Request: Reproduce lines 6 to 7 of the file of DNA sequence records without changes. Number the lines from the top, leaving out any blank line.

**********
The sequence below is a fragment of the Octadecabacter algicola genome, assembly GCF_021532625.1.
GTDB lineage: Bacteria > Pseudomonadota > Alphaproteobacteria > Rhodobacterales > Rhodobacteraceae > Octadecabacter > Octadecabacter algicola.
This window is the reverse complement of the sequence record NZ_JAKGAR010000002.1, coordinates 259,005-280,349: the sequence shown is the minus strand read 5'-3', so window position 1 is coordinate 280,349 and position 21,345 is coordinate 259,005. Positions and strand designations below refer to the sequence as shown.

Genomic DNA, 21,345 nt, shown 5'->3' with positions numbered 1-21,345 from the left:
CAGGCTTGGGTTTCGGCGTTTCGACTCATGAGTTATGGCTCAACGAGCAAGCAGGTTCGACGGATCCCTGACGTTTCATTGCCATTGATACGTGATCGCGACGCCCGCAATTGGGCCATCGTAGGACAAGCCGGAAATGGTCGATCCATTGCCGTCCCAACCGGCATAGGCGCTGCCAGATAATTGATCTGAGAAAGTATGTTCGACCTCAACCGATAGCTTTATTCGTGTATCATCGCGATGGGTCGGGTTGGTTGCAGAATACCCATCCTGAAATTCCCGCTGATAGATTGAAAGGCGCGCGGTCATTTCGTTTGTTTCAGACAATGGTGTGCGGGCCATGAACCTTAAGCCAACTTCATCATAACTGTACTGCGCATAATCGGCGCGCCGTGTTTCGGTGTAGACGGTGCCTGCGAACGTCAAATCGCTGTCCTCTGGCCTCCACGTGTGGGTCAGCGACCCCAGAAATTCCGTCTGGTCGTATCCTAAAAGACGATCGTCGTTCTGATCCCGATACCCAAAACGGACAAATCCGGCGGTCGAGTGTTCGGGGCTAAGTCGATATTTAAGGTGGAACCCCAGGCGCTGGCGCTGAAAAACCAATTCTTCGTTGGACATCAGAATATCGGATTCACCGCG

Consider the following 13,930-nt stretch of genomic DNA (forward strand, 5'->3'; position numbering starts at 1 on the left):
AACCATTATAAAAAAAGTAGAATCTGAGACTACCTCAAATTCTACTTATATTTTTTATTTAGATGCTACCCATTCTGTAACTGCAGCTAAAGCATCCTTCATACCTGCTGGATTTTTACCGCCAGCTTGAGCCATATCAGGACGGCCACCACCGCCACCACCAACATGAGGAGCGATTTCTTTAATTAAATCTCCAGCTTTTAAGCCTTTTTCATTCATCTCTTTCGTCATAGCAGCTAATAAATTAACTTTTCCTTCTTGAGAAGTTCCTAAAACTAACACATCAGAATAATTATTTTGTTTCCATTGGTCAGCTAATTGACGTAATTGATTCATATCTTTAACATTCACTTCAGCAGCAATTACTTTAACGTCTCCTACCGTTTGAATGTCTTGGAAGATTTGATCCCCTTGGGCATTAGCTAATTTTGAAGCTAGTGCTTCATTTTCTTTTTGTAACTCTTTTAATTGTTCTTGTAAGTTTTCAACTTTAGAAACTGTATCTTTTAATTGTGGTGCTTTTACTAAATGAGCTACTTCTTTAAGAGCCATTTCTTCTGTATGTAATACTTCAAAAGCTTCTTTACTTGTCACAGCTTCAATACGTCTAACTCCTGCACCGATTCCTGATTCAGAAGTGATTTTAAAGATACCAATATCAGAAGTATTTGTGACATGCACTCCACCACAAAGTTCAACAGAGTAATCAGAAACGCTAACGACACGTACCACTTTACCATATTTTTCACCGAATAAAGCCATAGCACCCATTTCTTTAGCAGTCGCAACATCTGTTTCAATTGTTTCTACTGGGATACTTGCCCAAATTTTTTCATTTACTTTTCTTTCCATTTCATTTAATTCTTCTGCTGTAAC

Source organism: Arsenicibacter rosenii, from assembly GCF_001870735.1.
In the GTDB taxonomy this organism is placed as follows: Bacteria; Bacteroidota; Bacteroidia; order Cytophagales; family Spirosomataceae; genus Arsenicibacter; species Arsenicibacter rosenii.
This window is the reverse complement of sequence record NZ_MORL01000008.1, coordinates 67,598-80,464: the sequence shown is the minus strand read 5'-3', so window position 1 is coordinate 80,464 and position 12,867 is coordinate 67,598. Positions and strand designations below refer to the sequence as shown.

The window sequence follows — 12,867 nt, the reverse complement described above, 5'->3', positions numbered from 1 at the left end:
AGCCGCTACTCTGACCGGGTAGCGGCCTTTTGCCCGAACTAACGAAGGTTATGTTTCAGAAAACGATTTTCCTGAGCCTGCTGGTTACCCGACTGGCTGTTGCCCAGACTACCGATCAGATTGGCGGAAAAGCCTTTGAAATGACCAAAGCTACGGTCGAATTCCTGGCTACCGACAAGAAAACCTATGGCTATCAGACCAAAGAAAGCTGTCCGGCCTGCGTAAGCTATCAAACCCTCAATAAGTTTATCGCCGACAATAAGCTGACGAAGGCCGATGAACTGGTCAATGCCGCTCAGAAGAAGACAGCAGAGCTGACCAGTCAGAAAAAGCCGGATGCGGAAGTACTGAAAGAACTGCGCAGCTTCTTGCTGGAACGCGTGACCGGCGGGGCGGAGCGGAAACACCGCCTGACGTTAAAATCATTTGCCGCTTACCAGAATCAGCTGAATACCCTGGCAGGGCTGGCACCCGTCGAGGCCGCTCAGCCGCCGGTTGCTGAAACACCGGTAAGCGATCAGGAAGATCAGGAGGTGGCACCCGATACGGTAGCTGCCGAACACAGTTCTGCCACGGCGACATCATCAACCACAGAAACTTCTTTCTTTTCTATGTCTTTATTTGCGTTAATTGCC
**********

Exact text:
Consider the following 13,930-nt stretch of genomic DNA (forward strand, 5'->3'; position numbering starts at 1 on the left):
AACCATTATAAAAAAAGTAGAATCTGAGACTACCTCAAATTCTACTTATATTTTTTATTTAGATGCTACCCATTCTGTAACTGCAGCTAAAGCATCCTTCATACCTGCTGGATTTTTACCGCCAGCTTGAGCCATATCAGGACGGCCACCACCGCCACCACCAACATGAGGAGCGATTTCTTTAATTAAATCTCCAGCTTTTAAGCCTTTTTCATTCATCTCTTTCGTCATAGCAGCTAATAAATTAACTTTTCCTTCTTGAGAAGTTCCTAAAACTAACACATCAGAATAATTATTTTGTTTCCATTGGTCAGCTAATTGACGTAATTGATTCATATCTTTAACATTCACTTCAGCAGCAATTACTTTAACGTCTCCTACCGTTTGAATGTCTTGGAAGATTTGATCCCCTTGGGCATTAGCTAATTTTGAAGCTAGTGCTTCATTTTCTTTTTGTAACTCTTTTAATTGTTCTTGTAAGTTTTCAACTTTAGAAACTGTATCTTTTAATTGTGGTGCTTTTACTAAATGAGCTACTTCTTTAAGAGCCATTTCTTCTGTATGTAATACTTCAAAAGCTTCTTTACTTGTCACAGCTTCAATACGTCTAACTCCTGCACCGATTCCTGATTCAGAAGTGATTTTAAAGATACCAATATCAGAAGTATTTGTGACATGCACTCCACCACAAAGTTCAACAGAGTAATCAGAAACGCTAACGACACGTACCACTTTACCATATTTTTCACCGAATAAAGCCATAGCACCCATTTCTTTAGCAGTCGCAACATCTGTTTCAATTGTTTCTACTGGGATACTTGCCCAAATTTTTTCATTTACTTTTCTTTCCATTTCATTTAATTCTTCTGCTGTAAC